Earlier this week we launched our new product, JobMappr.com. Of course, you didn't hear about it because we completely flubbed the launch. Somebody submitted it across social media sites before we wanted them to and it got to the front page of HackerNews, at which point the server completely melted and the post fell off into the abyss. Crap. Oh well.
Here's what we should have done instead.
First of all, it's my opinion that if your business has a critical dependency on a successful, buzz-heavy launch, then you're doing it wrong. You can't just launch a website, cause a buzzstorm and suddenly have millions of users who love your product. Maybe this has worked for a very, very small handful of companies, but it won't work for you, so just put that idea out of your mind. Even at its best, launch buzz is really just a bonus to make you feel good, a small reward for all your hard working building a product. Check your traffic stats 3 days after a successful launch and realize that it didn't have quite the impact that you were expecting.
The goal of your product launch should not to become a household name overnight. If you're just launching, you're not even ready for that anyway. Your goal should be simply to be noticed by a small group of people who can become users, who will engage with your product and give you the precious feedback that you need to iterate and improve. That's it. Launching is step 0.
Figure out who your target audience is and how they consume media. Focus on quality over quantity - 50,000 views from people who have no use for product is less valuable than 500 views from people who can use it.
Timing is the most important aspect of a launch, and it's also the hardest to control. This is also tightly tied to your target demographic, as different demographics consume media at different times and in different ways. For instance, if you're launching a product to help people find fun nightlife, launch on a Friday! If your product helps people manage their email, launch midweek. (I've found that mobile apps do better on Friday, too.)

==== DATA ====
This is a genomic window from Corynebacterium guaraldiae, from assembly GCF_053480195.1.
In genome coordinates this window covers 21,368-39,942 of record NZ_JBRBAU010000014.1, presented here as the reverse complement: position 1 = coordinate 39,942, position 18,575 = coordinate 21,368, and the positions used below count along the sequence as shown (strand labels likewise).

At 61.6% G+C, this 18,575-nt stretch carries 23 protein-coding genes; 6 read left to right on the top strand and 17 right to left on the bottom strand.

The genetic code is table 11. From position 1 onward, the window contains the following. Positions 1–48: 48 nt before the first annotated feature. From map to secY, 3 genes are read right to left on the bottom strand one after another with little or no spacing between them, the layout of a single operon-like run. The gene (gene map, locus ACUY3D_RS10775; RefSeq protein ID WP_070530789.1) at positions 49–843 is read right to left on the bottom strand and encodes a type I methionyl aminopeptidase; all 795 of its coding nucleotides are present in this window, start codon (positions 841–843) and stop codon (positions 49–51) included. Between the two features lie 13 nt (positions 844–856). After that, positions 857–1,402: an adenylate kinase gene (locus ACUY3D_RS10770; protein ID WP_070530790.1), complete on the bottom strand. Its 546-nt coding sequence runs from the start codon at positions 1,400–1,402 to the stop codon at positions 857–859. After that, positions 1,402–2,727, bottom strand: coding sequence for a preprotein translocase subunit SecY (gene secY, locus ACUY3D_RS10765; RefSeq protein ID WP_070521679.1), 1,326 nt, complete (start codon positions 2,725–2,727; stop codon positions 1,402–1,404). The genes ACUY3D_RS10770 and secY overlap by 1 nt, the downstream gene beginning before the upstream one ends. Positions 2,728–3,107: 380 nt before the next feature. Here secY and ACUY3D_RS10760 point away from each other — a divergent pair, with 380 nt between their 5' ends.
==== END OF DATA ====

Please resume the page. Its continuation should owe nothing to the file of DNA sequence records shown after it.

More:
Pay attention to the news cycles in the weeks before your launch and figure out the volume and the signal:noise ratio at different times of day to predict the optimal launch time. Pay attention to your competitors as well.
If you're working with bloggers/tech media to cover your product launch, remember that you can't rely on them to release their news about your product at exactly the time they want you to. They're on a different schedule than you are and their motivations are different. I'd recommend trying to reach potential users in more direct channels rather than relying on the tech media and just viewing any media coverage as an added bonus.
Before your launch, make sure you can handle the sudden surge of traffic!
I'd strongly, strongly recommend deploying a caching system, (I'm very partial to Memcached), and make sure that your database server is tuned properly to handle massive amounts of parallel connections.
To test your readiness, I'd recommend the service Blitzio, which uses the Amazon cloud to simulate thousands of simultaneous users to your site. It'll give you some basic reports and some pretty graphs, too. It's pretty cool, and has a free tier. Make sure you test the pages with heavy database load as well (dashboards/activity feeds).
If there are problems, profile your application and figure out how you can improve it, then try again until you're satisfied. When in doubt, buy more RAM.
Once you're sure you can handle the traffic, make sure you've got your story straight. Having a landing page up isn't enough - you have to answer the question, Why? Give visitors something compelling to talk about.
The internet will probably immediately summarize your product as **Other Service** for **Demographic** ("AirBnb for Dogs!," "GitHub for Gardeners!," "PadMapper for Jobs!," "oDesk for Open Source," etc). You can either roll with it, try to fight it, or try to change the conversation. I'd recommend the later, and the way to do that is by telling a good story.
The might can go something like this: A person has a problem and the current array of solutions didn't help, and something bad happened as a result. You came along with a new approached, changed the game, saved the day, and as a result, a good thing happened.
Be controversial. Don't troll, but it's good to be bold about the problem you're trying to solve. You're trying to make the world suck less, right? So point out why it sucks and why you're making it better.
The final thing to check is that you have a way to continue communicating with the people who expressed interest once the buzz dies down. Don't require them to sign up to see the site, but give them a convenient way to sign up if they want to (and let them know that they won't be spammed or have their contact information sold.)
If you're just launching, I think it's good to personally engage with all the new users you can. Say hello, do some research about them if you can, and ask them what they think about the service and how you can help them more.
This is what running a business is actually all about. Welcome!
Did I miss something? Leave it in the comments below!
Posted by Rich JonesLinkedIn Twitter Website